After struggling with marred and misshapen metal for his instrument panels, Aris discovered the savior of panel-makers everywhere – the step bit.
Making holes for panel pots and switches has always been a major pain in the butt for me.
I tried lots of times to make different sized holes with standard metal drills on tin sheets but the holes always came out at the wrong places or, due to the fact that I don’t have a drill stand, triangle shaped because of my inability to keep the panels from sliding up and down the drill. They also came out with lots of scrap attached to them (I cannot find the right word but I mean the metal goo that remains at the opposite side of the drill entrance).
Today, I received in the mail a… STEP DRILL!
If you are careful with the step drill you get instant holes at the desired diameter (the numbers on the drill are mm). And since there is a taper leading to the next, larger diameter on the drill, you get instant metal-goo cleaning and flattening. No more scrap at the holes…
Hmmm … I also sense a nibbler in his future – Making panel holes
22 thoughts on “The beauty of a step drill bit”
Re your “I cannot find the right word but I mean the metal goo …”
Over here, we call that stuff swarf
Working in the manufacturing industry, we call them “burrs”
I call it burrs when it’s small material attached to the cut edge, swarf if it’s detached cuttings. I guess swarf that’s stuck on like a burr would be… barf?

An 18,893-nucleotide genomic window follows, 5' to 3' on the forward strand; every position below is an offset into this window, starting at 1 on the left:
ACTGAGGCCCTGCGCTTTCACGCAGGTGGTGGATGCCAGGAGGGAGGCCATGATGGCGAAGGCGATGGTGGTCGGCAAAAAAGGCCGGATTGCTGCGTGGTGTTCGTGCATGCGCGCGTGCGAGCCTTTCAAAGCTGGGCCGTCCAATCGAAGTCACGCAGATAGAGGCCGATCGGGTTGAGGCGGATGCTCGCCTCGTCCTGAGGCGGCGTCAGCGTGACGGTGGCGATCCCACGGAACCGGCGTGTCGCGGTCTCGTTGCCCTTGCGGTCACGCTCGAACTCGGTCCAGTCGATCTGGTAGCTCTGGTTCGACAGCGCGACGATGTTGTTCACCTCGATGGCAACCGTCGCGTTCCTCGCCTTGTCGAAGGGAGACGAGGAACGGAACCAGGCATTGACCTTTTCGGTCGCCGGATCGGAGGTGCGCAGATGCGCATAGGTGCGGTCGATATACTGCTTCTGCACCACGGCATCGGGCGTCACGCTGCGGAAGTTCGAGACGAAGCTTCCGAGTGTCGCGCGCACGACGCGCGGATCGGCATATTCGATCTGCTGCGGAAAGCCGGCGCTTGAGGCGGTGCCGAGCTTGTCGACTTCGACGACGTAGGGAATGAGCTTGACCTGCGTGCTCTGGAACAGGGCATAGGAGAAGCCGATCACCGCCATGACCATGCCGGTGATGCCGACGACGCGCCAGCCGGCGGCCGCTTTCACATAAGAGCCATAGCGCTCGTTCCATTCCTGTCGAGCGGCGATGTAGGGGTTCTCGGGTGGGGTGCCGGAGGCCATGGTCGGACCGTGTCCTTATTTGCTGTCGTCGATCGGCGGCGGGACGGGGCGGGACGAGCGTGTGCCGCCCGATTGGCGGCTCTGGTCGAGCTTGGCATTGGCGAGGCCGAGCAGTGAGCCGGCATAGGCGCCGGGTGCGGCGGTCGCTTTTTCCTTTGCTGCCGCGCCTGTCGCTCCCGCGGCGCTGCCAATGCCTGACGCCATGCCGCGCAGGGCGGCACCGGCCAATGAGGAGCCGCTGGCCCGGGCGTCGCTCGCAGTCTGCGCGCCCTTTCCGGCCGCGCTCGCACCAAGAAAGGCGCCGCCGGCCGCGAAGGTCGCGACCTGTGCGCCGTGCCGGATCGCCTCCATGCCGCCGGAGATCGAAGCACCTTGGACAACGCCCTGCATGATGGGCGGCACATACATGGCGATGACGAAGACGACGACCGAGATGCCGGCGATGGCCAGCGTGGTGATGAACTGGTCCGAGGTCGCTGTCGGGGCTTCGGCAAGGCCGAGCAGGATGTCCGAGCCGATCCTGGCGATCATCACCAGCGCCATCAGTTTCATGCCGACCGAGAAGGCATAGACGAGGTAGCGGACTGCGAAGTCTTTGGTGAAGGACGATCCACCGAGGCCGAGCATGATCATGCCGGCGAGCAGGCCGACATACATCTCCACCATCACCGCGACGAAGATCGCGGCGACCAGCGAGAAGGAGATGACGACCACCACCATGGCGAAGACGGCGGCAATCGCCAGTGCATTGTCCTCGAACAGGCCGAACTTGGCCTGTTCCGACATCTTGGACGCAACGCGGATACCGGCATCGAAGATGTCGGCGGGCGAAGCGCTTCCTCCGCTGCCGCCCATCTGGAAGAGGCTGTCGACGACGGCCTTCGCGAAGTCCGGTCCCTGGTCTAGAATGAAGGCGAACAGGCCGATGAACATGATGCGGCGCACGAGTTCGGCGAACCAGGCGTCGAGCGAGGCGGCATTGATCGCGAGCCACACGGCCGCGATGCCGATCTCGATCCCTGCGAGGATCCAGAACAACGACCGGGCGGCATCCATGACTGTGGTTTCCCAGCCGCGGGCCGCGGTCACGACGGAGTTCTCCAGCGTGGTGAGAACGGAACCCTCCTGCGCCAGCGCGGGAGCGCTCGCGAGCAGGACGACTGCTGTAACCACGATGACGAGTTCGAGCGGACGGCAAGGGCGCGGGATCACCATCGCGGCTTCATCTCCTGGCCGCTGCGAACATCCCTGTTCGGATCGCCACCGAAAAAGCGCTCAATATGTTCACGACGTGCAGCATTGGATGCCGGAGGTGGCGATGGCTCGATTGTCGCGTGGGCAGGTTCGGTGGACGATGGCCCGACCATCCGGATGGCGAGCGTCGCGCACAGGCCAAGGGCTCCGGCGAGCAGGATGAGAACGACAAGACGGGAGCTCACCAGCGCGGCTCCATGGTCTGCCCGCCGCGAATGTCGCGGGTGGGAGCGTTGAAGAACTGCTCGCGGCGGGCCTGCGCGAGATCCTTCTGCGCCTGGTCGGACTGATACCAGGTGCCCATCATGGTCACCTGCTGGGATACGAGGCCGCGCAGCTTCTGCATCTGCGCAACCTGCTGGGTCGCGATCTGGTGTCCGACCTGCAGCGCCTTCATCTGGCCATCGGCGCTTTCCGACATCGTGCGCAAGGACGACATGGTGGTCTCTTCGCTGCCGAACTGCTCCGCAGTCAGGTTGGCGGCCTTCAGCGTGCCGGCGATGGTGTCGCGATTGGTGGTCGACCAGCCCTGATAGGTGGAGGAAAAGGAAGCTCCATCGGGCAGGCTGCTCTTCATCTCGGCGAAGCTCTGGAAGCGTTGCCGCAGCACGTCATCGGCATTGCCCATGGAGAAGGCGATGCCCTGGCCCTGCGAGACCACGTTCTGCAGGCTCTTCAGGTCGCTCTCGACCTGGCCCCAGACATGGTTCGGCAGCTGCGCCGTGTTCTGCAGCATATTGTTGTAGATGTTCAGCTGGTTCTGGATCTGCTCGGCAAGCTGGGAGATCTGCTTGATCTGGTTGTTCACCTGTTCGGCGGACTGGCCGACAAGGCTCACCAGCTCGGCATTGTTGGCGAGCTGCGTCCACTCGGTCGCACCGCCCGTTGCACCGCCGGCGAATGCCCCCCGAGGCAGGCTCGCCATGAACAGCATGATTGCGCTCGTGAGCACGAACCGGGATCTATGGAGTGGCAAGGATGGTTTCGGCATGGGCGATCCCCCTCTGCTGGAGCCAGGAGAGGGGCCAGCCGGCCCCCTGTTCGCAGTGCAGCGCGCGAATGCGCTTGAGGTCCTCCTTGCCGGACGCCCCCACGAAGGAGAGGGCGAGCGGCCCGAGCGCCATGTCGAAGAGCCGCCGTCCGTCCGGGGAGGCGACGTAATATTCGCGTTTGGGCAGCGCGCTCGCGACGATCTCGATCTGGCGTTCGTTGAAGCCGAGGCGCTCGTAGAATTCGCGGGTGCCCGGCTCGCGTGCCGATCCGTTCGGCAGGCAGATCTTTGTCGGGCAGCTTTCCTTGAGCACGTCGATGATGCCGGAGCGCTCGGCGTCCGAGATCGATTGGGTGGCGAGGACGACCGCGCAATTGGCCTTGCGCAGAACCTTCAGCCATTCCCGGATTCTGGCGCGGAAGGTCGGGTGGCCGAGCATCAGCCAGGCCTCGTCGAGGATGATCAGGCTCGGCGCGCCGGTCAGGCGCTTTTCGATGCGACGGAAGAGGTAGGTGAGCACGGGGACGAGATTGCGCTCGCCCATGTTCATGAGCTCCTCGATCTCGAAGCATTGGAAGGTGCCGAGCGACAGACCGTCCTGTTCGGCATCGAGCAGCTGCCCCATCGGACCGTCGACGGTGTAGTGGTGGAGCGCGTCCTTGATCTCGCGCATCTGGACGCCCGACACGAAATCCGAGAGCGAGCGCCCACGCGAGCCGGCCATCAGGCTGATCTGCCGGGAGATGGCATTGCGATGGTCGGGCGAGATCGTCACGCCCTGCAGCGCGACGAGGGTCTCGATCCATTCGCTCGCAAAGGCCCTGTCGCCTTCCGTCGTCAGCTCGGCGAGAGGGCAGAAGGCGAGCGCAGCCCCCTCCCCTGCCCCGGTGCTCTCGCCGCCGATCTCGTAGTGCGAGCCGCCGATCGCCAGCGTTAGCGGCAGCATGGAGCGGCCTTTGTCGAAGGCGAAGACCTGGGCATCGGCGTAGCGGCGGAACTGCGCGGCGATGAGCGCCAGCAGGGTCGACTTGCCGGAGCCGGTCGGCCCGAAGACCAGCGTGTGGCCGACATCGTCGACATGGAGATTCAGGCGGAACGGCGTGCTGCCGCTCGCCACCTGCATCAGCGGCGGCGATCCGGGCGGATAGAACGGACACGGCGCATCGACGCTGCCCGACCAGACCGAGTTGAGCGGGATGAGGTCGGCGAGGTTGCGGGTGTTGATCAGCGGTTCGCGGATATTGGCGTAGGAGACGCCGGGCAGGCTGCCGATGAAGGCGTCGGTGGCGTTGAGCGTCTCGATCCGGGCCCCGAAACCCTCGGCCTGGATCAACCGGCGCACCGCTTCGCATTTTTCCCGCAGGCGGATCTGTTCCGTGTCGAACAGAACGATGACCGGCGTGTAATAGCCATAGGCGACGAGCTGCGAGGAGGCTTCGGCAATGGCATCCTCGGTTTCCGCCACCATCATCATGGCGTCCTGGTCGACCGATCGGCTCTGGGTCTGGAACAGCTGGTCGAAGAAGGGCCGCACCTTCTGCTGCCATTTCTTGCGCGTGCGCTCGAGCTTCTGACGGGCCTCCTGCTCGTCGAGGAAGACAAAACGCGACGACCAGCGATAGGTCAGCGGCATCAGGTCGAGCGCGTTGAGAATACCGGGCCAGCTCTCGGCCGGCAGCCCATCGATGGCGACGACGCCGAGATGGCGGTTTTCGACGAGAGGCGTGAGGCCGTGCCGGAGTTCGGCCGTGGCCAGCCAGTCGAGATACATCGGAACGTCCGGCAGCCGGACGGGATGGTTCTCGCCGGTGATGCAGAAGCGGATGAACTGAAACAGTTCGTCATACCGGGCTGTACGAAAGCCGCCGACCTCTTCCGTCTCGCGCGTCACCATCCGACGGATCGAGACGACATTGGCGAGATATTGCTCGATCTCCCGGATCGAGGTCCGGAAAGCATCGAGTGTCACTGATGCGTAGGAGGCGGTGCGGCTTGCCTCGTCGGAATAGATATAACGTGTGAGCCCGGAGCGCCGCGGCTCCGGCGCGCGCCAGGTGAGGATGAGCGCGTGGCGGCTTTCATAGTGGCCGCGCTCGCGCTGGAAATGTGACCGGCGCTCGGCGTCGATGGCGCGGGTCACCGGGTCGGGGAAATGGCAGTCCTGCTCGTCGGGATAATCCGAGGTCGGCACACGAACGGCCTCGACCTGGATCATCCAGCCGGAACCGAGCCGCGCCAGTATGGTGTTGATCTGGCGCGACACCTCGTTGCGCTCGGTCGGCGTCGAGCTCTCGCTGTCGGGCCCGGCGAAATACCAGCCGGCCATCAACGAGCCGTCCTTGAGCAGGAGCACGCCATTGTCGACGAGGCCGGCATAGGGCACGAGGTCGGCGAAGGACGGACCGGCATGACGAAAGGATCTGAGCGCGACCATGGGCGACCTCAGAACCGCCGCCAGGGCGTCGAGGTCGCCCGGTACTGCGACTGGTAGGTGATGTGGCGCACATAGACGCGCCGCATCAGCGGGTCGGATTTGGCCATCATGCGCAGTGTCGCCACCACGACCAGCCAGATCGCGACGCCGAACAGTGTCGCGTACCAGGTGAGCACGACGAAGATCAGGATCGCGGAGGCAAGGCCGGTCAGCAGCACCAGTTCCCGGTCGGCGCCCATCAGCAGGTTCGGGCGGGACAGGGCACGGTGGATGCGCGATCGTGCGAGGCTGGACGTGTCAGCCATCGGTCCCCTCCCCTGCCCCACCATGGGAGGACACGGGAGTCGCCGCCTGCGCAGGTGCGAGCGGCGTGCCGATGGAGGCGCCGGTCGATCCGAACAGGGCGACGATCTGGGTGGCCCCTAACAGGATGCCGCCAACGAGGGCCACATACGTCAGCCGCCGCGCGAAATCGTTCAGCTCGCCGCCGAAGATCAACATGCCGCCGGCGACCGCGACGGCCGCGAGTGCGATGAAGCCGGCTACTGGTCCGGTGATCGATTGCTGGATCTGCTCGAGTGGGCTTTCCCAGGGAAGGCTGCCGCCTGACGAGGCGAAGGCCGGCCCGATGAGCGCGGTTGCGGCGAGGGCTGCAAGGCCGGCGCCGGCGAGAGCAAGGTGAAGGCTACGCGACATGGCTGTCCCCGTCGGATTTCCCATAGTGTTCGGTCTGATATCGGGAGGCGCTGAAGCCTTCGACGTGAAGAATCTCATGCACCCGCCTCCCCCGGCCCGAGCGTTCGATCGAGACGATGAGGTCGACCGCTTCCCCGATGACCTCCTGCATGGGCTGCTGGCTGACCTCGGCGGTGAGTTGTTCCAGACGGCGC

I’m used to using a deburring tool like the one linked below… quick and easy for most deburring.
i do some circuit bending and went without one of these for a long time…
using standard wood/metal bits works ok but in vintage 1980s plastic you run a high risk of screwing the bit into the plastic (as opposed to drilling through). this often rips the plastic outside of your hole diameter.
to solve this problem i developed a technique to get through the plastic cleanly:
1. i drill a small pilot hole (< or = 1/8"). 2. once the pilot was drilled, and i put in the proper diameter bit. i run the drill in reverse and foce it 1/2 to 2/3 of the way through. 3. finally i would stop, switch to forward on the drill and finish drilling through. this works great on plastic and even wood occasionally. not good on metal. also it helps to have a higher rpm drill to accomplish the reverse cut/melt through. but then i bought a step drill bit and never did any of this again. go get one. great on any thin plastic, metal, or wood.
These things rock. They were indispensable when building my geodesic dome out of 1/2″ steel conduit.
@beef – I developed the same technique as well, surprisingly effective.
@suidae – yes, I believe barf is correct
There’s no possible way to over-praise the value of step bits. Whether drilling panels, enclosures, car firewalls, holes in Hard disk platters, etc (basically any metal part up to about 1/4″ thick), if you want a well cut hole, step bits are THE way to go. They come in various sizes. I have one that cuts from about 3/8″ to 1″, as well as a smaller one similar to the bit pictured here. They’re somewhat expensive (about $25 to $70 depending on the size, material, and number of steps), but they are one of the most versatile tools for the maker. If you don’t have one, stop what you’re doing right now, and at least borrow from someone who does. I guarantee you’ll start looking at those old standard bits with a bit of disappointment.
Yeah, I like step bits :)
Harbor Freight is an inexpensive source for step-drills.
Two words: Greenlee. Punch.
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